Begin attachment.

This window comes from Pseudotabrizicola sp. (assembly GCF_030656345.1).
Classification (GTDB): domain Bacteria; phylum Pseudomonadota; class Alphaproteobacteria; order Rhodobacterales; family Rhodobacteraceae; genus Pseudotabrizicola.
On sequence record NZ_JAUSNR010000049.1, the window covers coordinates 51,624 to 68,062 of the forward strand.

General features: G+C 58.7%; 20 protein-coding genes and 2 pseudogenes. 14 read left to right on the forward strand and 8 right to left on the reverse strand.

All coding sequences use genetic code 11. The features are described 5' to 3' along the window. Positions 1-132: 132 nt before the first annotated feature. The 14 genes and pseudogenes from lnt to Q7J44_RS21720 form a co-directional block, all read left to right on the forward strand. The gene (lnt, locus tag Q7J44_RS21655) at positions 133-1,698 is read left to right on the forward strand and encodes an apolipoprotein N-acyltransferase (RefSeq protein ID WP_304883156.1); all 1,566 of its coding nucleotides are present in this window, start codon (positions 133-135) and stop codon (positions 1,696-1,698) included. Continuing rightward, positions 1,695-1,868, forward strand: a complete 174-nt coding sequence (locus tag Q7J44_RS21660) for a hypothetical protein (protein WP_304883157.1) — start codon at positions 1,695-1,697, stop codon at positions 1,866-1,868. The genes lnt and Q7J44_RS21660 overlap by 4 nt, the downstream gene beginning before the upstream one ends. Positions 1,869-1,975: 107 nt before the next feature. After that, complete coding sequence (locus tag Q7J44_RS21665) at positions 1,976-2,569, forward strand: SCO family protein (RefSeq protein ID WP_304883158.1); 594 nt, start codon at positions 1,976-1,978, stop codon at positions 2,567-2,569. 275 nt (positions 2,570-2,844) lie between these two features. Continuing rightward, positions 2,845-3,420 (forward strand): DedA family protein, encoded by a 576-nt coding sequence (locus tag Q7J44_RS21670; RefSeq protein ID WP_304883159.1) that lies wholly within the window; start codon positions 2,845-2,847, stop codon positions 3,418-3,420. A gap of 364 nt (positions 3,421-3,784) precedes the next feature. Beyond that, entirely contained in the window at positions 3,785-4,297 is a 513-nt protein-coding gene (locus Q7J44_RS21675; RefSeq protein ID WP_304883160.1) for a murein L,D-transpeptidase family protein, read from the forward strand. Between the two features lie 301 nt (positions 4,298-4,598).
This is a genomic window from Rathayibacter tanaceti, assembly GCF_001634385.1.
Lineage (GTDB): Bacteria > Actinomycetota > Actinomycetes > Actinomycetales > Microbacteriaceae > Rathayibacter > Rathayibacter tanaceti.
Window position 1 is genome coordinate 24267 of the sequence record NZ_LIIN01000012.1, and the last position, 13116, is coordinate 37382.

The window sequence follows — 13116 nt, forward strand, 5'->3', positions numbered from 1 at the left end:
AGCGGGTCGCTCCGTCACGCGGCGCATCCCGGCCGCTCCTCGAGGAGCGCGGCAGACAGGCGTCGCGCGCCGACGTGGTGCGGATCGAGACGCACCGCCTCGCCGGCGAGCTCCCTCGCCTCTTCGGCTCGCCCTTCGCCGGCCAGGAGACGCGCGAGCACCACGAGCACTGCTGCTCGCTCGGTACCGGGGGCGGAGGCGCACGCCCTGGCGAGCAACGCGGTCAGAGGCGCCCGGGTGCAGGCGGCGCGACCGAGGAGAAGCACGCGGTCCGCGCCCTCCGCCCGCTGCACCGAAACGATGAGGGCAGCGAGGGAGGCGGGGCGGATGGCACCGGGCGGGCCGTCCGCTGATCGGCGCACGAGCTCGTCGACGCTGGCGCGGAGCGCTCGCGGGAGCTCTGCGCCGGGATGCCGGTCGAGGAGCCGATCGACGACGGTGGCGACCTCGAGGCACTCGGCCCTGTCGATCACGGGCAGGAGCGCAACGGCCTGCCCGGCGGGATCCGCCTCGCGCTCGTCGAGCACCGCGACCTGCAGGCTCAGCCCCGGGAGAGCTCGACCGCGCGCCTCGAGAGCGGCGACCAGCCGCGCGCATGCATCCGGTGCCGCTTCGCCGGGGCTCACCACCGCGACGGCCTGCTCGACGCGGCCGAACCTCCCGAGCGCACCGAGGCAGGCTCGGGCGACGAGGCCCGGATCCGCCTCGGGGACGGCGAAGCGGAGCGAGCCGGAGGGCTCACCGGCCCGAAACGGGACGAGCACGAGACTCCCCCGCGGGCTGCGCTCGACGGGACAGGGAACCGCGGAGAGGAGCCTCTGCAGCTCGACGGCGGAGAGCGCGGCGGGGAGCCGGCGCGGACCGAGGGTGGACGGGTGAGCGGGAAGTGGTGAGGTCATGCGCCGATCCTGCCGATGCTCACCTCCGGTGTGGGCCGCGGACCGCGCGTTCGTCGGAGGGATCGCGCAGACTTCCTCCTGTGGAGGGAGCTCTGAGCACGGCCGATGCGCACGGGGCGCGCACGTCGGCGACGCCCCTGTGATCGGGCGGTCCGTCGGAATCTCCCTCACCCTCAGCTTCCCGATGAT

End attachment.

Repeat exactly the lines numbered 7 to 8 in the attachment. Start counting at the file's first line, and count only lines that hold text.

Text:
Lineage (GTDB): Bacteria > Actinomycetota > Actinomycetes > Actinomycetales > Microbacteriaceae > Rathayibacter > Rathayibacter tanaceti.
Window position 1 is genome coordinate 24267 of the sequence record NZ_LIIN01000012.1, and the last position, 13116, is coordinate 37382.